Me? I work from home, so I worked for about two hours today, then concluded it was unwise to keep standing anymore, so I sent out a couple of emails and went to go do things that are not going to cost my employer money if I screw them up. And they pay my salary for a couple of days, and they don’t worry about whether I have a note from my doctor, and if I do get to the point where I need a doctor, I just go see one, and they keep getting programs and I keep getting money and paying taxes. And everyone wins.

Peter Seebach

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Comment

  1. Indeed. And what you fail to add is that not helping people with communicable diseases also helps to spread disease. Nor do you mention that health insurance in most states acts as collective bargaining, so people without insurance are billed far more than those without. (Typically these are the ones who can’t pay, so they either come up with a payment plan, go bankrupt, or have their fees waived as “charity.”)

    Other people have done fairly detailed analyses of why Americans pay far more for health care and get middling outcomes. Among the reasons:

    1. Something like a third of the costs of health care are related to billing. That is, health care providers haggling with insurance companies. In some states, such as Maine, this is reduced by having a single, standardized price for each drug, device, or procedure. But they still haggle over which procedure was actually rendered. (Was it a “complex” or a “simple” surgery?)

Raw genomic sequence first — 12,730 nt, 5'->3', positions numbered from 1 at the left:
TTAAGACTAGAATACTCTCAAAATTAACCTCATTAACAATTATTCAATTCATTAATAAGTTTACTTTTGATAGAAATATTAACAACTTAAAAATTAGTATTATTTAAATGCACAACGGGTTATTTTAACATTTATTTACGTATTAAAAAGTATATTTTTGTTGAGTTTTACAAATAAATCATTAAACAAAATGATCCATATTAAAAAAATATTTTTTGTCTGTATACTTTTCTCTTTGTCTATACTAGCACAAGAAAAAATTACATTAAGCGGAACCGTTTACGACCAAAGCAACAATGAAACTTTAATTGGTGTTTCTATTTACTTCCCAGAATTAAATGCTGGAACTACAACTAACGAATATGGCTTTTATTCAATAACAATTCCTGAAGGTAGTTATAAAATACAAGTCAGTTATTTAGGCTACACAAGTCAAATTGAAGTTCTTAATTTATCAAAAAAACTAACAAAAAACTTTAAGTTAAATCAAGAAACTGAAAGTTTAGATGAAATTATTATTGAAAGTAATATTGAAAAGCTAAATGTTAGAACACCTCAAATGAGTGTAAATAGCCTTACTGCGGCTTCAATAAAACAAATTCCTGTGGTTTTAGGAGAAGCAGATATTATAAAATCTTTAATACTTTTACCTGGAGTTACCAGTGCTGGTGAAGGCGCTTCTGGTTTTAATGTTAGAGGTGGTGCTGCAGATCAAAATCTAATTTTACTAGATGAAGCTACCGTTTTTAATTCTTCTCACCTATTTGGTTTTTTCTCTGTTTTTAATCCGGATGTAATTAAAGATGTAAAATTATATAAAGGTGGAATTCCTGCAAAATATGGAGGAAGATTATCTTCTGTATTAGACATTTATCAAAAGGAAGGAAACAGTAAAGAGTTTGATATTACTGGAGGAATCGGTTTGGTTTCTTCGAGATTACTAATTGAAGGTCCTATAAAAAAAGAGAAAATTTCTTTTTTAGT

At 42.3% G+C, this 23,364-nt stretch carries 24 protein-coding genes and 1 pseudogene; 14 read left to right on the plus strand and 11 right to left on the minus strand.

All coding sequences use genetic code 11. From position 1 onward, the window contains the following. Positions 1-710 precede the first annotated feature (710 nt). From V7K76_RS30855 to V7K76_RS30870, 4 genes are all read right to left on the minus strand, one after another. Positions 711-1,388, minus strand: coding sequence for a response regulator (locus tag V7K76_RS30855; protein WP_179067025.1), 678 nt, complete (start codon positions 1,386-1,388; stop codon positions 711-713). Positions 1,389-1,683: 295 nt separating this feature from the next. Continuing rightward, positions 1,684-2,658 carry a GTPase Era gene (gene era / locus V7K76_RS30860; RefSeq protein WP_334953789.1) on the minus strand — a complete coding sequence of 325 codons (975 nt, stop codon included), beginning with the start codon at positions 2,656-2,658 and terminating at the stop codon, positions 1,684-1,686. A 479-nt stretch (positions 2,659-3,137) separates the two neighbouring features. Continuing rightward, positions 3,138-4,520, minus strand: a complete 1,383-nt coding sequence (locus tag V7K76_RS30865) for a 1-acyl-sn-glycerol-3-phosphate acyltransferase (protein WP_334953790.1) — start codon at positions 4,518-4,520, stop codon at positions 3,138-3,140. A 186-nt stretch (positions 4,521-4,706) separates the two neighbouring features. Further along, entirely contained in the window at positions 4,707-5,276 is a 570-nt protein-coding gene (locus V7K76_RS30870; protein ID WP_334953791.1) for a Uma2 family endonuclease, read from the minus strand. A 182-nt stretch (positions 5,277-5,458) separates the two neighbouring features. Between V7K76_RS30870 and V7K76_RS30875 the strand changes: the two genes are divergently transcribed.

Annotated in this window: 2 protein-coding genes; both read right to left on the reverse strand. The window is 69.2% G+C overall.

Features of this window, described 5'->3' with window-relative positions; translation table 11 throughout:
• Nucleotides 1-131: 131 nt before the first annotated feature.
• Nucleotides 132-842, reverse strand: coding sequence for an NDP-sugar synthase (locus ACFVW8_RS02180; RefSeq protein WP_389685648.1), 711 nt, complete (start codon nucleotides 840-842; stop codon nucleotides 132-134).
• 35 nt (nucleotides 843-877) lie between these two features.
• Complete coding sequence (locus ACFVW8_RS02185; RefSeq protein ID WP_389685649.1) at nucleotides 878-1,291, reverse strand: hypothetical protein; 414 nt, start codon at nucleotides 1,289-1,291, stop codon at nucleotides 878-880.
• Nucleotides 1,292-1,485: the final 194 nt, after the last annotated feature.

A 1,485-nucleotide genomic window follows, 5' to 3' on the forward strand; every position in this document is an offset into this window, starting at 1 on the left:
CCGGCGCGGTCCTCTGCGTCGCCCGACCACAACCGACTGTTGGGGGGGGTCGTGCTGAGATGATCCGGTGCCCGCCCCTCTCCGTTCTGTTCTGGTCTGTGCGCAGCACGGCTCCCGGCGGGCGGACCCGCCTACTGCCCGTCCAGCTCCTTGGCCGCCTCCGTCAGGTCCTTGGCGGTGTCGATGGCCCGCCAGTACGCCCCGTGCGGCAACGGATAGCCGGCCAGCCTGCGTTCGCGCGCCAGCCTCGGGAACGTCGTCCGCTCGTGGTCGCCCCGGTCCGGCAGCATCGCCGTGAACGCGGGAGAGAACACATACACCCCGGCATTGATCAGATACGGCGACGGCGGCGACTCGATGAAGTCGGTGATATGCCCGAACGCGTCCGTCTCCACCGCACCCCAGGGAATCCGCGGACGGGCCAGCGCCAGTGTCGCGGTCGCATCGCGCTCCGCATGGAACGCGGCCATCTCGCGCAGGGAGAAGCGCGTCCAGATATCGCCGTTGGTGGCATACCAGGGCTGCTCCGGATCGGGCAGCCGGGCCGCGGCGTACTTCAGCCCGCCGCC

2. American doctors get paid far more than other doctors. In some cases this is good: the world’s best specialists tend to move to America. But part of the cause is that medical education is expensive, and most other countries subsidize the education. American doctors can’t afford to not get paid a lot, since they need to pay off their loans. This also means that young doctors gravitate toward high-paying specialties.

    3. There is no incentive for health care providers to keep costs down. In fact, because they make more money if they charge more, there is incentive to do unnecessary tests and use the most expensive, rather than the most effective, techniques. Obamacare addresses this by having Medicare and Medicaid preferentially pay for outcomes rather than procedures.

    Dave Leppik · 2013-10-23 09:26 · #